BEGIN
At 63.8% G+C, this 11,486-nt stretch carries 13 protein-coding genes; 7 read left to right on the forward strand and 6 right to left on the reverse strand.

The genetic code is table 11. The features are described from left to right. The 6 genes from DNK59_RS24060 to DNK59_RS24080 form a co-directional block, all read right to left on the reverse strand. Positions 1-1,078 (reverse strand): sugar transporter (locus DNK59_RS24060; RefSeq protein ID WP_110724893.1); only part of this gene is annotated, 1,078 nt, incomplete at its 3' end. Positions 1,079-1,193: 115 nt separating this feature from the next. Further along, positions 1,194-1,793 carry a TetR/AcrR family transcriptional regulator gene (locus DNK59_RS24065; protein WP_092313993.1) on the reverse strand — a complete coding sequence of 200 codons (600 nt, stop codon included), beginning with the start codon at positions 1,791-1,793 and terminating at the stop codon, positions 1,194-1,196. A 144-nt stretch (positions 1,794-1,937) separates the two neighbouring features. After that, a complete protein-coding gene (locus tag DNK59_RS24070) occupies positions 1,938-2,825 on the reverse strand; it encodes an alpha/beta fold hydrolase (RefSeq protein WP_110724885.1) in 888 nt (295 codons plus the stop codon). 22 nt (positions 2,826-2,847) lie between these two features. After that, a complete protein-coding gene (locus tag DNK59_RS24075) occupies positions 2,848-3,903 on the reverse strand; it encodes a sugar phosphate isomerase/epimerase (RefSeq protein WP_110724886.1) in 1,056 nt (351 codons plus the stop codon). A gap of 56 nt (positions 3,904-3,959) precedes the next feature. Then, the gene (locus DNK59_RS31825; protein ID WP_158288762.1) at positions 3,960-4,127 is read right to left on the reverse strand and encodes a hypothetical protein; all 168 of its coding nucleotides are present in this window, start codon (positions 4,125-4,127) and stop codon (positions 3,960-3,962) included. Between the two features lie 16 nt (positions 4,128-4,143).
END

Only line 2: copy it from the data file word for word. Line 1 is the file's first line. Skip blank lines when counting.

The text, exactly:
The genetic code is table 11. The features are described from left to right. The 6 genes from DNK59_RS24060 to DNK59_RS24080 form a co-directional block, all read right to left on the reverse strand. Positions 1-1,078 (reverse strand): sugar transporter (locus DNK59_RS24060; RefSeq protein ID WP_110724893.1); only part of this gene is annotated, 1,078 nt, incomplete at its 3' end. Positions 1,079-1,193: 115 nt separating this feature from the next. Further along, positions 1,194-1,793 carry a TetR/AcrR family transcriptional regulator gene (locus DNK59_RS24065; protein WP_092313993.1) on the reverse strand — a complete coding sequence of 200 codons (600 nt, stop codon included), beginning with the start codon at positions 1,791-1,793 and terminating at the stop codon, positions 1,194-1,196. A 144-nt stretch (positions 1,794-1,937) separates the two neighbouring features. After that, a complete protein-coding gene (locus tag DNK59_RS24070) occupies positions 1,938-2,825 on the reverse strand; it encodes an alpha/beta fold hydrolase (RefSeq protein WP_110724885.1) in 888 nt (295 codons plus the stop codon). 22 nt (positions 2,826-2,847) lie between these two features. After that, a complete protein-coding gene (locus tag DNK59_RS24075) occupies positions 2,848-3,903 on the reverse strand; it encodes a sugar phosphate isomerase/epimerase (RefSeq protein WP_110724886.1) in 1,056 nt (351 codons plus the stop codon). A gap of 56 nt (positions 3,904-3,959) precedes the next feature. Then, the gene (locus DNK59_RS31825; protein ID WP_158288762.1) at positions 3,960-4,127 is read right to left on the reverse strand and encodes a hypothetical protein; all 168 of its coding nucleotides are present in this window, start codon (positions 4,125-4,127) and stop codon (positions 3,960-3,962) included. Between the two features lie 16 nt (positions 4,128-4,143).